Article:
Parents Guide to Emergency Preparedness

Emergency Preparedness Plans


The Portland Public School District (PPS) is committed to the safety and security of our students, staff and visitors.

Every school within the District has a School Crisis Response Plan that identifies roles and responsibilities of school and administrative staff to deal with emergency situations. All school staff and students train regularly on procedures for situations that would require evacuation, shelter-in-place, lock-in or lock-out measures.

Each school has pre-designated primary and alternate evacuation sites. The Crisis Response Plans are reviewed and updated regularly. District staff also participate in drills and exercises that test capabilities in reacting and responding to an emergency situation.

All parents, visitors, vendors and contractors are requested to sign in at the school’s main office immediately upon entering the building. School building doors will remain secured throughout the day to control access into the facility. The objective in securing buildings is not to inconvenience our parents and community, rather to ensure we protect our students and staff. All parents, visitors, vendors and contractors are requested to also sign out at the school office prior to leaving the building. It is very important that the school staff knows who is in the building at all times for safety reasons.

Evacuation may be necessary whenever a threat creates a harmful environment for students and staff within the building. In the event of an evacuation the students and staff would be accounted for and then move to the primary or alternate evacuation site to await re-unification with their parents. An example of a situation that may require evacuation of the building and immediate area could be a fire, verified bomb threat, or other threat that would make the building and surrounding area unsafe to stay at.

Depending on the nature of the emergency it may become necessary for the school to conduct a shelter-in-place which means that no one will be permitted to enter or leave the building. Staff and students would seek shelter in a classroom or other designated area. Ventilation systems would be shut off by the custodian. An example of a shelter in place event could be a chemical spill or a severe weather event.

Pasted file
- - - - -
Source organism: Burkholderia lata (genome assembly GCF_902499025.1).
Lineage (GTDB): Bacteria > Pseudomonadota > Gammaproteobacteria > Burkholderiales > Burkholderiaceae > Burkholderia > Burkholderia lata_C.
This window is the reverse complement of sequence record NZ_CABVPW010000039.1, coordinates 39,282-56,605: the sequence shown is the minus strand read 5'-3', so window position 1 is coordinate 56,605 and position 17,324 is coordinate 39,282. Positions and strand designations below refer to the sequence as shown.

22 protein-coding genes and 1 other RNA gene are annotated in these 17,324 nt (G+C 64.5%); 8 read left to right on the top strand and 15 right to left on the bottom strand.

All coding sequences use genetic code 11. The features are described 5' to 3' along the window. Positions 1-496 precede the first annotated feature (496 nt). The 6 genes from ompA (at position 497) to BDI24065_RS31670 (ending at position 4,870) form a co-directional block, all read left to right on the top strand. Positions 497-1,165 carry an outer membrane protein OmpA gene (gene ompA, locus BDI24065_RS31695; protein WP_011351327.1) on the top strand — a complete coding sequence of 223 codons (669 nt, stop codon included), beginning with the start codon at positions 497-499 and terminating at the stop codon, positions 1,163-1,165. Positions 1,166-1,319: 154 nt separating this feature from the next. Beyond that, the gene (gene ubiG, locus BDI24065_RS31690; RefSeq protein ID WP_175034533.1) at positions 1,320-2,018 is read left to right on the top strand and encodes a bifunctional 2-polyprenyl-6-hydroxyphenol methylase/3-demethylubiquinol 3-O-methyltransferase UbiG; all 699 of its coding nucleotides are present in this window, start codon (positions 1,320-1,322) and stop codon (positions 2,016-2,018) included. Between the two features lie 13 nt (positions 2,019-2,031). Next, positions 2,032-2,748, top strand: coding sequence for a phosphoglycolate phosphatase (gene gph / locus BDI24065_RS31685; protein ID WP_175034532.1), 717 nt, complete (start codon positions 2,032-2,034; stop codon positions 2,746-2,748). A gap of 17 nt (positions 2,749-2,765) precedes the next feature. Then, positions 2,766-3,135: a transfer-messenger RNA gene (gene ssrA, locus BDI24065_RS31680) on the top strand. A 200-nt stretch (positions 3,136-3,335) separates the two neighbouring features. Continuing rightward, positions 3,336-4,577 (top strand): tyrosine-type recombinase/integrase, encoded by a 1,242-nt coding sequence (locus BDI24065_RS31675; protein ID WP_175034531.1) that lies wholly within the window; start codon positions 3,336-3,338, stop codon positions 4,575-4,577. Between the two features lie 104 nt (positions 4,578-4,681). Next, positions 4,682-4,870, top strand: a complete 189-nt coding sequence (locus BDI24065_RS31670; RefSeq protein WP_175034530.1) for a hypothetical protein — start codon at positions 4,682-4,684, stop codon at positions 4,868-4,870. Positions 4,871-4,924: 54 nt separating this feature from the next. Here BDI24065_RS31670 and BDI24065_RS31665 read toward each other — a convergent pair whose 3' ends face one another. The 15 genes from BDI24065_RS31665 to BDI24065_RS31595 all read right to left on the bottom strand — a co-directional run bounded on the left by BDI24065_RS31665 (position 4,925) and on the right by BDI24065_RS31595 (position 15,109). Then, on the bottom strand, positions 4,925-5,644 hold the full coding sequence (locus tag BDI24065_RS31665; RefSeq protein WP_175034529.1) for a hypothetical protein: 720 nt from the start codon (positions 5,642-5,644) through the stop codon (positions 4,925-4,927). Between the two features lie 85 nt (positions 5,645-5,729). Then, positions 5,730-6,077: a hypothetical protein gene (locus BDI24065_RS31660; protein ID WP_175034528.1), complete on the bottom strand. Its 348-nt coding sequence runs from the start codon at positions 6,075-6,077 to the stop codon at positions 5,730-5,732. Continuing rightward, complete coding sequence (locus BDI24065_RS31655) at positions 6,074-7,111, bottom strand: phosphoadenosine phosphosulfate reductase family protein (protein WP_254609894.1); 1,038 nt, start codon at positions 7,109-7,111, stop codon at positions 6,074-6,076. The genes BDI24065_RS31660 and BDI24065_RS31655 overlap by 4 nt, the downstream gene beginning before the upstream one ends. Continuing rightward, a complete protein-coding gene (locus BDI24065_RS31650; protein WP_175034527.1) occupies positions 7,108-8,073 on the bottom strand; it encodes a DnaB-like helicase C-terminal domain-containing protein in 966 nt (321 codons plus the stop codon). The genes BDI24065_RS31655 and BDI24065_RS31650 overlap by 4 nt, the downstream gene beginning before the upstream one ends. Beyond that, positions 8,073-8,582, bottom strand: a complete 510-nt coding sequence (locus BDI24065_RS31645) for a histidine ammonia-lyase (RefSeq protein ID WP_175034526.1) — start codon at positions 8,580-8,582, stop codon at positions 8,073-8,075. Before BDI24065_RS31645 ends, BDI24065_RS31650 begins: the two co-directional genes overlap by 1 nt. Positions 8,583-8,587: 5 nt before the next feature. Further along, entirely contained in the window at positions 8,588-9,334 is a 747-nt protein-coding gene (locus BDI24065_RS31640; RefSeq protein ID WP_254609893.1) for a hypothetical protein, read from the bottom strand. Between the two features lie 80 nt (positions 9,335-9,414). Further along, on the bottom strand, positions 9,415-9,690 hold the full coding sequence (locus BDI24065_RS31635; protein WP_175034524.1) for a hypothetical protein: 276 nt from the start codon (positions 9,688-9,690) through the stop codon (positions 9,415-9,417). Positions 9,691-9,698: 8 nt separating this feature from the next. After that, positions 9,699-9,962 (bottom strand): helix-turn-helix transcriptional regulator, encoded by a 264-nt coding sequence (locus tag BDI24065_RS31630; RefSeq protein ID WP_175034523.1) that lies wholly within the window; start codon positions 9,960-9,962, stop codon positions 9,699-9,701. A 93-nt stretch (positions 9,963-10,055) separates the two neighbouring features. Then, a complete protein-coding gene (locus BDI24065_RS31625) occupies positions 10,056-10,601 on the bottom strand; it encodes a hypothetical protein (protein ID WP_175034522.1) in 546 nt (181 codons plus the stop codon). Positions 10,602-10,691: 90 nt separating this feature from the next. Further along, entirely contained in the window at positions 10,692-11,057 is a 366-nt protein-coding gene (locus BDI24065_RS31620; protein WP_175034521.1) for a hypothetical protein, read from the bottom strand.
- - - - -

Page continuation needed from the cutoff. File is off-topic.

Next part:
Another type of emergency response is a lock-out. A lock-out is utilized when there is a dangerous situation occurring outside and near the school grounds. No one will be permitted to enter or leave the school during a lock-out. All outside doors will be secured by the school staff. Classes will continue as normal until the situation allows for the lock-out to be terminated. An example of a lock-out event could be an active Police situation in the vicinity of the school.

The last type of emergency response is the lock-in. This is utilized when there is a dangerous situation occurring within the school building itself and it is not safe to evacuate the school due to the situation. When the school is notified to go into lock-in all occupants will secure themselves in the nearest classroom or other securable room. Windows will be covered and all students and staff should remain low to the ground and away from windows. Everyone will remain as quiet as possible and will not answer doors for anyone. Teachers will account for students within their classroom. An example of a lock-in event could be an armed intruder in the school who has started shooting at people.

If the school does evacuate to an alternate site the parent reunification plan will be utilized to reunite students with their parents. Relocation to an alternate site would take place when it is determined by school officials that keeping students and staff in the building would be hazardous to their safety. It is critical that all student emergency contact cards be current. This will insure that the school has correct phone numbers as well as individuals to whom students can be released to.

ANYONE not listed on a student emergency contact card will not be permitted to remove a student from school custody. There are no exceptions to this policy. In the event of an evacuation and relocation to an alternate site, parents and guardians should not come to the school. It is vital that parents await communication as to where reunification will occur. The District understands that this may be very difficult and stressful, however, in the best interest of students, staff and emergency first responders it is important that this protocol be followed. All individuals must be positively identified by our staff or provide valid identification. Student safety is our primary concern.

What parents need to do:

Insure that your child’s emergency card information is correct. We need to maintain accurate records so that we can ensure appropriate communication with parents/guardians.

What parents should not do:

Do not rush to the school or call the individual school in an emergency situation. It will be natural to want to do this, but this will greatly hinder the emergency effort. The District will keep parents informed through the radio, television, telephone, text message or e-mail and the District website. Also, do not send relatives that are not on the emergency card to pick up students, they will not be released to them unless they are on the emergency card.

PPS continually refines and updates its emergency response planning to be vigilant about the safety of its students and staff. PPS works diligently to ensure our emergency plan is current and that all staff members and students are prepared to react to all types of contingencies. Your cooperation and assistance is greatly needed to assist the District in this extremely important endeavor.